Raquel Pichardo-Allison: If you had one more year, how would you be positioning the portfolio to take that into account?
Victor Raskin: I would be reducing my fixed income exposure because I think rates are going to go up. I would be reducing our exposure to agency mortgages because they are negatively convexed. And I have looked, but have been unsuccessful with my committee, to put on hedges for the portfolios, but we’d be looking to put hedges on our equity exposures when appropriate.
Raquel Pichardo-Allison: What’s the biggest question mark hanging over the pension industry in the US?
Victor Raskin: I think the corporations, the DB world, can’t live with volatility and is inclined not to want to put in new money. That’s why I think the trend towards DC will continue.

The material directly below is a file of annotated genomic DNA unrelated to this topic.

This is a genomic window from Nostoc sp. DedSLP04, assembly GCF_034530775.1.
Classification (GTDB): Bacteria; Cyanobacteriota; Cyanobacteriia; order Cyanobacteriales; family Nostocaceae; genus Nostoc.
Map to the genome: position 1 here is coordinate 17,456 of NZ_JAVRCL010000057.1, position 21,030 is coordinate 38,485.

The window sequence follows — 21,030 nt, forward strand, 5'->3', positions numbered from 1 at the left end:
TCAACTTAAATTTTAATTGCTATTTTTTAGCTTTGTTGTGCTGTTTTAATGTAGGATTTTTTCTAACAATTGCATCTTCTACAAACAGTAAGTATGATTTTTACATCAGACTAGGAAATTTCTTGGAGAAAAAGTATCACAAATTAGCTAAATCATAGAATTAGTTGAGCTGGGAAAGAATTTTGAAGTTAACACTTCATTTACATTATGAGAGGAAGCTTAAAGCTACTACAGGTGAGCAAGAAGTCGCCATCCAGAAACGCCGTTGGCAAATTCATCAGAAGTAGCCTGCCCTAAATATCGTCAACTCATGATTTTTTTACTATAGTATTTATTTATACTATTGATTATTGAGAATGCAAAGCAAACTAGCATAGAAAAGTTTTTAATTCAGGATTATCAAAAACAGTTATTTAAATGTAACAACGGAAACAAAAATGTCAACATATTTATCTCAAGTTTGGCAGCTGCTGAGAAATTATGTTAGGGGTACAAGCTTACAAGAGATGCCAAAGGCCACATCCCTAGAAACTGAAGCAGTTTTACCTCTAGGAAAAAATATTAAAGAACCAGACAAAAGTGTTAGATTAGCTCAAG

Raquel Pichardo-Allison: What is the most important lesson you’ve learned over the past 40 years?
Victor Raskin: There have been many of them. If it looks too good, it is too good. Leverage kills. And, do business with people you really respect and are of the highest integrity, whether they’re the smartest or not.
Raquel Pichardo-Allison: Will you miss it?
Victor Raskin: I will. It’s been my passion since I was 13 years old.
Victor Raskin has been the chief investment officer of the YMCA Retirement Fund since November 2000. He began his 42-year investment career as an investment analyst at Dean Witter, where he was a perennial institutional investor all-American analyst. Raskin then moved on to portfolio management as a partner with Tallasi Management. From there he moved to Smith Barney as a managing director and a member of the Investment Policy Committee. Prior to joining the YMCA Retirement Fund, he was a senior equity portfolio manager for Nicholas Applegate. Raskin has a BA in economics from Washington Jefferson College and is vice chairman of the Investment Committee of the Board of Trustees at his alma mater. He also has an MBA in investments from New York University. He has been a long term volunteer with the St. Thomas Soup Kitchen in New York.